Besides Panetta, congressmen on the IPS committee included Les Aspin, D-Wis., George E Brown Jr., D-Calif., Philip Burton, D-Calif., George Crockett, D-Mich., Tom Harkin, D-Iowa and Richard Ottinger, D-N.Y. Besides serving on the IPS committee, Panetta supported the IPS’s “Coalition for a New Foreign and Military Policy Line” in 1983.
Powell wrote that in the 1980s, Panetta commissioned the IPS to produce an “alternative” budget that dramatically cut defense spending.
“The congressional supporters for the Institute for Policy Studies included many of those who biennially commission I.P.S. to produce an ‘Alternative’ Budget that dramatically cuts defense spending while increasing the spending for social welfare to levels only dreamed of by Karl Marx,” wrote Powell in the November 1983 issue of the American Opinion.
“In this pact of I.P.S. intimates [are] such luminaries as … Leon Panetta (D.-California), Chairman of the Budget Process Task Force,” wrote Powell.
Panetta’s ties to the IPS have some worried.
“Members of the mainstream news media seem to have no interest in Leon Panetta’s past open involvement with the Institute for Policy Studies, an anti-CIA think tank closely linked to the former Soviet Union’s KGB spy agency. But they should,” writes blogger and former Air Force public affairs officer Bob McCarty.
Writing in the New American earlier this month, Christian Gomez notes, “Careful observation of former Rep. Panetta’s record in the U.S. House of Representatives reveals a history of votes perceivable as in contrast with U.S. national security objectives, which if confirmed as Sec. of Defense may compromise U.S. national defense.”
Indeed, as Gomez outlined, Panetta voted against the reaffirmation of the Mutual Defense Treaty with Taiwan and in support of continuing foreign aid to the Sandinista government of communist Nicaragua.
The lawmaker supported extending most-favored nation status to the Soviet Union and Warsaw Pact states during the height of the Cold War and voted to cede control of the Panama Canal to the pro-Soviet Panamanian government.
Panetta also vocally supported various communist regimes throughout Latin America as well as Soviet-backed paramilitary groups in the region.
He endorsed the IPS-supported bill H.R. 2760, known as the Boland-Zablocki bill, to terminate U.S. efforts to resist communism in Nicaragua.
Panetta slammed what he called President Ronald Reagan’s “illegal and extraordinary vicious wars against the poor of Nicaragua, El Salvador, and Guatemala.”
Panetta supported the Soviet satellite government of Daniel Ortega in Nicaragua and was a vocal opponent of Chile’s anti-communist government.
On July 19, 1983, on the floor of the House, Panetta condemned what he called the “U.S.-sponsored covert action against Nicaragua,” stating that it was “among the most dangerous aspects of the (Reagan]) administration’s policy in Central America.”
Soviet agents, propaganda
The IPS, meanwhile, has long maintained controversial views and a pro-Marxist line on foreign policy. It was founded in 1963 by two former governmental workers, Marcus Raskin and Richard Barnet.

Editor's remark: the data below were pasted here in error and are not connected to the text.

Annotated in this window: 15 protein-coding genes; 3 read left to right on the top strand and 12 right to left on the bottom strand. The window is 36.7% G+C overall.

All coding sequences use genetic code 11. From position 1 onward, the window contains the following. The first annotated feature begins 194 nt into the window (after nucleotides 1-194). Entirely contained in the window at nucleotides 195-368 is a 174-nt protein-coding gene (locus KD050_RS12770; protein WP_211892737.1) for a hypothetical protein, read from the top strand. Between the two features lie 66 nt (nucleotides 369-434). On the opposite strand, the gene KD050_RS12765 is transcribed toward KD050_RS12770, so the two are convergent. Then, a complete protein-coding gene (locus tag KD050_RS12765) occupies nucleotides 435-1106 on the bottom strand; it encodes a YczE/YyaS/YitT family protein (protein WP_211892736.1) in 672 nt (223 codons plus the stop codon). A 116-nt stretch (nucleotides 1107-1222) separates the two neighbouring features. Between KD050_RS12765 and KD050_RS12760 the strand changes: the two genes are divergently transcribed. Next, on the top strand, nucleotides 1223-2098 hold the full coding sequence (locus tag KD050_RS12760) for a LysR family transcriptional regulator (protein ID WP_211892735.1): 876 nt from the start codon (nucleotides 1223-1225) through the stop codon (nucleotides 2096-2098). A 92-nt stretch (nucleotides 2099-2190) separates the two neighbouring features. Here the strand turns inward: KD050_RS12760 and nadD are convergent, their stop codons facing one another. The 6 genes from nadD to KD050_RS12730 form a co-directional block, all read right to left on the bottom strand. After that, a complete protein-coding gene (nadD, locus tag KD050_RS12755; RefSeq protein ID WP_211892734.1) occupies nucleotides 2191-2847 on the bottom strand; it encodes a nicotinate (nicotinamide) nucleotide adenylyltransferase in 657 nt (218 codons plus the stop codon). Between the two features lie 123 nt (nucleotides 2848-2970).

In his 1988 book “Far Left of Center: The American Radical Left Today,” Harvey Klehr, professor of politics and history at EmoryUniversity, said that IPS “serves as an intellectual nerve center for the radical movement, ranging from nuclear and anti-intervention issues to support for Marxist insurgencies.”
The FBI labeled the group a “think factory” that helps to “train extremists who incite violence in U.S. cities, and whose educational research serves as a cover for intrigue, and political agitation.”
The IPS has been accused serving as a propaganda arm of the USSR and even a place where agents from the Soviet embassy in Washington came to convene and strategize.
In his book “The KGB and Soviet Disinformation: An Insider’s View,” Ladislav Bittman, a former KGB agent, called the IPS a Soviet misinformation operation at which Soviet insiders worked.
Brian Crozier, director of the London-based Institute for the Study of Conflict, described IPS as the “perfect intellectual front for Soviet activities which would be resisted if they were to originate openly from the KGB.”
The IPS has been implicated in anti-CIA activity. The Center for Security Studies was a 1974 IPS spin-off and sought to compromise the effectiveness of U.S. intelligence agencies, according to Discover the Networks.
The mastheads of two anti-FBI and anti-CIA publications, Counterspy and the Covert Action Information Bulletin, were heavy with IPS members.
Further, the group’s former director, Robert Borosage, penned a book shortly out of college attacking the CIA and ran the so-called CIA watchdog, Center for National Security Studies.
The group has been particularly concerned with researching U.S. defense industries and arms sales policies. .
In March 1982, IPS’s Arms Race and Nuclear Weapons Project was directed by Bill Arkin, who had been compiling a book of U.S. nuclear weapons data with “everything from where the bombs are stored to where weapons delivery systems are cooked up,” according to KeyWiki.
With research by Brenda J. Elliott